Decriminalizing Drug Use & Possession

More than 1.5 million drug arrests are made every year in the U.S. – the overwhelming majority for possession only.

Decriminalization is the process through which the legislature removes criminal sanctions against an act, omission, article, or behavior which is considered a crime. Decriminalization means it would remain illegal, but the legal system would not prosecute a person for the act.

The Sherman Administration is going to decriminalize all drugs which will eliminate federal and state criminal penalties and collateral sanctions for drug use and possession. The war on drugs is a global campaign, led by the United States federal government, of drug prohibition, military aid, and military intervention, with the aim of reducing the illegal drug trade in the United States. To put it simply, it is a war on people. It is a way to oppress people and keep the prisons full for free labor.

There are many benefits to decriminalizing drug use & possession, mainly a start to ending the War on drugs! We will no longer be relying on the criminal justice system to police people who use drugs. We are ending the stigmatization and meeting people where they are at! Decriminalization policies will be accompanied by an expansion of harm reduction and treatment programs, including medication-assisted treatment (MAT).

Harm reduction is a combination of practical strategies aimed at reducing negative impacts related to drug use. Harm Reduction is also a movement for social justice based on the basic rights of people who use drugs. Programs will be created to facilitate this in all communities. By doing so we are able to change our focus to treatment and harm reduction services that provide significant benefits for public safety and health, including:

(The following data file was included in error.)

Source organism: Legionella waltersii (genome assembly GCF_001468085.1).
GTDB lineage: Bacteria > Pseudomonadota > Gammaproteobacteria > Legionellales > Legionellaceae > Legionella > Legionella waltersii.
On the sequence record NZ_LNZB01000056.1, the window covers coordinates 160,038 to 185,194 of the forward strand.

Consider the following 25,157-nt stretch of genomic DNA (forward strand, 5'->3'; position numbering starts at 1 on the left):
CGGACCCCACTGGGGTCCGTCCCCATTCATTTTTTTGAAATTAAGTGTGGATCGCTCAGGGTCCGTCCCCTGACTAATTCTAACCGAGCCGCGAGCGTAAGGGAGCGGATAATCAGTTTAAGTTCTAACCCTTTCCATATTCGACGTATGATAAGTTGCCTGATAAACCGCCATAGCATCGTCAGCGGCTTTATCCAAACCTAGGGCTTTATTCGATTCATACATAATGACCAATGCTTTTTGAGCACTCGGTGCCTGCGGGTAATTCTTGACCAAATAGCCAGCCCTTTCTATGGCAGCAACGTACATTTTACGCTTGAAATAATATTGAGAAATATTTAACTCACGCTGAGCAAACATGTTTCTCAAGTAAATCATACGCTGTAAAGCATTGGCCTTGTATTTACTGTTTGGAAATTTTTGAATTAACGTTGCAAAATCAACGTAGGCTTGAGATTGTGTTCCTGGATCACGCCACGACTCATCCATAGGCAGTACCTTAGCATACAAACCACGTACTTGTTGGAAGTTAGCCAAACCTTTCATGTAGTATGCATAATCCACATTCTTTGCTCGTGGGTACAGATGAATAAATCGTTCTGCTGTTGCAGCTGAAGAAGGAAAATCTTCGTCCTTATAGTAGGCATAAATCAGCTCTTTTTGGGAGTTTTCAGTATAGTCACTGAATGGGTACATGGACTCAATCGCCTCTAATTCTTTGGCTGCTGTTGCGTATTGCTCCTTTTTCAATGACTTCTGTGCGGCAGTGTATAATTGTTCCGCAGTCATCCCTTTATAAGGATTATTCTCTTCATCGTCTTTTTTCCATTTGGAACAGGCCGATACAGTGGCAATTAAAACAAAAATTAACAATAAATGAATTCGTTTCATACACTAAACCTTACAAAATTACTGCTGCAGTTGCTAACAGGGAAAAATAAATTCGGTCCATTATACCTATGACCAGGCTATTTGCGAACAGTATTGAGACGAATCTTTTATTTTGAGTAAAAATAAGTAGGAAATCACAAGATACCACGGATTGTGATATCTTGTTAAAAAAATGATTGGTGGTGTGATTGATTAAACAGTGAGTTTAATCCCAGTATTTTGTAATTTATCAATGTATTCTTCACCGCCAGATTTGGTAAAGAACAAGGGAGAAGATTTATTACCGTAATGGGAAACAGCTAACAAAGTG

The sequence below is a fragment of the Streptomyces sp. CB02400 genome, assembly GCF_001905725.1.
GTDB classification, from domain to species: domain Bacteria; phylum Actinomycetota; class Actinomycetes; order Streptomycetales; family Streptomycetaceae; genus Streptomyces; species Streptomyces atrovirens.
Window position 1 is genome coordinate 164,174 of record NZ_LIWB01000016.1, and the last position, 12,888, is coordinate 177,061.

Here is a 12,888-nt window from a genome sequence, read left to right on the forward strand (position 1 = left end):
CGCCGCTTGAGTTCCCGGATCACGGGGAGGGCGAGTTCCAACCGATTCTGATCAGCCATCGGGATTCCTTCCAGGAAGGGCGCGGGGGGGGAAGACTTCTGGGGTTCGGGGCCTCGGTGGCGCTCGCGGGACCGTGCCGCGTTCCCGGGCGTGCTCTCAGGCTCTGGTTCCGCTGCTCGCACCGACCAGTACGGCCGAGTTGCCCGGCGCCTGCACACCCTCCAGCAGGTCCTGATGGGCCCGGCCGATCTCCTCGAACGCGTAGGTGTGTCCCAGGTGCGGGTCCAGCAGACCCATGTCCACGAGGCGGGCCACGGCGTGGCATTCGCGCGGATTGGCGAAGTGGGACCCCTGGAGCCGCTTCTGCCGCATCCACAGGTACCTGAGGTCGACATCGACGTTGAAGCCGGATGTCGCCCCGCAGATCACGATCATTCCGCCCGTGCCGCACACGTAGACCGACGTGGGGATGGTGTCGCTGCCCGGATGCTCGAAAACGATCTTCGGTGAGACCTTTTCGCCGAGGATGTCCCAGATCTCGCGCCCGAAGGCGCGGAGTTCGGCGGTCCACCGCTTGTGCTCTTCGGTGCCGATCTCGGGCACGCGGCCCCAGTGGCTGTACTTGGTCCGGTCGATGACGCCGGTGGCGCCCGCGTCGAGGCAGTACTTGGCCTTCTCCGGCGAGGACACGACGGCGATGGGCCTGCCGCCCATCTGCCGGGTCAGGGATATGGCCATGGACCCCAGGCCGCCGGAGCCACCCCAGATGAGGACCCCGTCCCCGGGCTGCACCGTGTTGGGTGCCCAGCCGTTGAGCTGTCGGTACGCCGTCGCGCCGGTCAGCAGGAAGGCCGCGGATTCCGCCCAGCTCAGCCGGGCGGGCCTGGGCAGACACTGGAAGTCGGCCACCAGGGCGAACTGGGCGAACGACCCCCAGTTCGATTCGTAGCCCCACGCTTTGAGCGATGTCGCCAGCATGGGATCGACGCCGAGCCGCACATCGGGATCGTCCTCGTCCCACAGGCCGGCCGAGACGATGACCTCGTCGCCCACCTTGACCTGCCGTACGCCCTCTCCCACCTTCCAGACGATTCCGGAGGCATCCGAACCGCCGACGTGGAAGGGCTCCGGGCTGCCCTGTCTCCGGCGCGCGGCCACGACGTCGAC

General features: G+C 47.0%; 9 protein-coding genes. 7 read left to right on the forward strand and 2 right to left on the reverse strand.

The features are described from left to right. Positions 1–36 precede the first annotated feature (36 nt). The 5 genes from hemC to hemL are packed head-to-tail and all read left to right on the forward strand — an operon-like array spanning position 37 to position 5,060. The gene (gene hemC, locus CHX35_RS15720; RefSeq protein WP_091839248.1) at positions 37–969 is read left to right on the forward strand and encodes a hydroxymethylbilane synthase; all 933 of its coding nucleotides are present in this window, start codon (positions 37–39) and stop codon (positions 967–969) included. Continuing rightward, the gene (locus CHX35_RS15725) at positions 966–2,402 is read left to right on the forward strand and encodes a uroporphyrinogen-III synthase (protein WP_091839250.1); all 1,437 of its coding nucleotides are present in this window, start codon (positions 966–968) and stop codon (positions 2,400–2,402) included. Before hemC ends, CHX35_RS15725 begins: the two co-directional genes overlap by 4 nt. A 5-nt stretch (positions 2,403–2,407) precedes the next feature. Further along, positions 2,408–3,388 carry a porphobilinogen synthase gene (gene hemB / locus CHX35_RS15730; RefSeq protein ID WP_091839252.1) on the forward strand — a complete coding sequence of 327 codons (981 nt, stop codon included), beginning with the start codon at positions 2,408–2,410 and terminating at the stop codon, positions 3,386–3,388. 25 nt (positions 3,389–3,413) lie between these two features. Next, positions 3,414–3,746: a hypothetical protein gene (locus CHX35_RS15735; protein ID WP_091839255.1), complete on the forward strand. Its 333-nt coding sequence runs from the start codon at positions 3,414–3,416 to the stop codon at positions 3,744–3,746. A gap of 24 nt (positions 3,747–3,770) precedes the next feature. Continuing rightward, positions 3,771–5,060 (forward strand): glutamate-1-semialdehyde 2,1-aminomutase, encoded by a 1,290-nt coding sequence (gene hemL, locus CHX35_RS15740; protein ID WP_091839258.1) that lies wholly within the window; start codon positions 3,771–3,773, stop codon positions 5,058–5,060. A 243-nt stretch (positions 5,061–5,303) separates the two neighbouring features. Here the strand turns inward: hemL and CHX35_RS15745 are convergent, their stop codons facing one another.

• Reduction in arrests (prior to police abolition)
  • Reduction in the the number of people incarcerated (prior to closing prisons)
  • Increase of people entering drug treatment programs
  • Reduction of criminal justice costs, the funds will be allocated to social programs


Decriminalization of drugs does not increase drug use rates. Countries that have adopted less stringent policies or decriminalization of drug use & possession have not experienced any noteworthy increase in drug use, harm or crime in comparison. A World Health Organization study showed the U.S. had the highest lifetime drug use rates by a wide margin, even with our current anti-drug policies. This study supports that decriminalization has little or no effect on rates of use.

Safer drug consumption services (SCS) will be added to every zip code. An SCS is a designated site where people who use drugs can use pre-obtained substances under the safety and support of trained personnel. Over the last 30 years, these sites have been created in over 100 sites in over 60 cities in 11 countries around the world. SCSs can save millions of dollars per year and do not increase drug use, crime or presence of drugs into communities.

There will be standards of care and aesthetic in the facilities:

  • All personnel will receive training and held to guidelines of treatment of clients
  • All personnel will be required to attend therapy weekly
  • The spaces will be welcoming and have a comfortable aesthetic, while maintaining a sterile environment
  • These facilities will feel like a space to be safe and not like a dr. office